was visiting Sandeau, an organ-grinder halt
ed in front of the Academician's house and
began to play. Sandeau, with a gesture of
irritation, rose from his seat, took a half-franc
piece from his pocket, and flung it at the tor
mentoff calling cut as he did so :
'I Be quiet, and go away I"
What 1" said Mery " you encourage
that detestable kind of thing ? That man
will now- return every day; and not only so
he'll pass the word to his comrades."
" What am I. to do ?" asked Sandeau.
" The street I live in," replied Mery, " is
one of those most infested by organ-grinders.
I had only just moved into my apartment and
opened my window for the firbt time, when
one of them planted himself on the pavement
opposite. He ground out the 'Miserere' from
II Trovatore. I manifested a lively satisfac
tion. After the 'Miserere' he obliged me
with a valse. I took a chair and seated my
self in the balcony. He then played me the
air of one of the most popular songs of the
day; I clapped my hands enthusiastically.
Then he passed to the air of a sentimental
song; I called to my servant to come and
listen to it. 'Encortfl' I cried. He played
the tune over again, then politely took off his
cap and held it towards me; whereupon I
instantly banged shut the window. I went
through the same pantomime with five or six
of the colleagues of my first musician, and
then the cure was complete. Better than
that, even; for yesterday morning, as I was
quietly taking the air, I saw approaching a
man in velveteen trousers and with an organ
on his back. He raised his eyes to mine
and quickened his pace, after lifting his
thumb to the end of his nose, as much as
to say :
" 'You'd like me to play you a tune or two, x
wouldn't you ? But you've taken me in once; x
you'll not do it again I' "
The Basis oP Power.
The question of physical culture in Japan
which haB been receiving some attention
lately is, of course, one of the most important
that can engage the attention of the "teachers
and prophets" of this country. There can be
no doubt or discussion as to ths facts; Japan
is weak and badly developed physically. The
country ought to be under no delusion that it
is a matter which can be neglected or post
poned so long as other claims the claims of
culture and intellect for instance are fully
met and implemented. However unfortunate
a thing it may be for ' the higher man," it is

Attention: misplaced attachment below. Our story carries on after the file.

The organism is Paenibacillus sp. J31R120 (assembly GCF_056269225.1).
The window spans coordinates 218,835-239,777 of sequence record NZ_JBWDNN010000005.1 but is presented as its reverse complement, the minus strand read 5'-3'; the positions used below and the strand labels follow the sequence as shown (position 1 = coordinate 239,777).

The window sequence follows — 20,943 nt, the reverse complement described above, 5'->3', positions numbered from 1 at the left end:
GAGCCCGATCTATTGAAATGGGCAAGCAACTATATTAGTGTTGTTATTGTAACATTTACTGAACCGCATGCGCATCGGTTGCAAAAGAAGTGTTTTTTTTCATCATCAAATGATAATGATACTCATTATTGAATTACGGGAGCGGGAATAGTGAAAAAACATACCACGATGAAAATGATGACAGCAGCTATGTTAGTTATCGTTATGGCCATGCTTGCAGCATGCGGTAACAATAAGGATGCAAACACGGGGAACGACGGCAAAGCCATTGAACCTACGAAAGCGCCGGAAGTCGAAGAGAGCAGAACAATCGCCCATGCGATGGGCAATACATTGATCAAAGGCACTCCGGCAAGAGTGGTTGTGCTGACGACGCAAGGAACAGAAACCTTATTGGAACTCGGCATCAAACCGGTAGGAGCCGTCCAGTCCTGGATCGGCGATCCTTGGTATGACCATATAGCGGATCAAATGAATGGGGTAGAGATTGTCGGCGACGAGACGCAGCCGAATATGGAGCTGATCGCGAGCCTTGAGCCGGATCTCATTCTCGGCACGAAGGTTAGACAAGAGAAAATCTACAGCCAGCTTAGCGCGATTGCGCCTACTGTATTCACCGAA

clear that the world has still a considerable
way to go before it will accept intellectual or
motal standards as the essential measure of
individual or national worth. Nothing is
plainer at the present moment than, that the
real key to predominance among nationalities
is force physical force crystallized and or
ganized in armies and battleships, the unit
in the composition of which is the individual
man, his temperament and nerves, his height,
the measure of his muscle, and the staying
rower of his lungs. The Japanese ought to
know, if they do not, that in these matters
they are in the gross, outclassed and over
matched by all contemporary people in the
ring of civilization. So much is this so, in
deed, that it is not an uncommon thing for
strangers coming among this people to take,
the impression that the Japanese in reality
are a wornout race, a race which has long
since seen its best days and is now well on
the road towards that stage of degeneration
when it must inevitably become the prey of a
stronger and more lusty competitor. The
primal element in national greatness is the
unit and the primal element in the unit's
greatness is his health and vigor. The guns
may be the finest the hand of man can fash
ion but it is, after all, the man behind the
gun that defeats the Aemy. Japan, indeed,
has many grave problems confronting her in
the near future, and not the least of them is
the maintenance of her position against con
temporary peoples whose units are on the
average worth two or three of her own from
a physical point of view. Kobe Herald.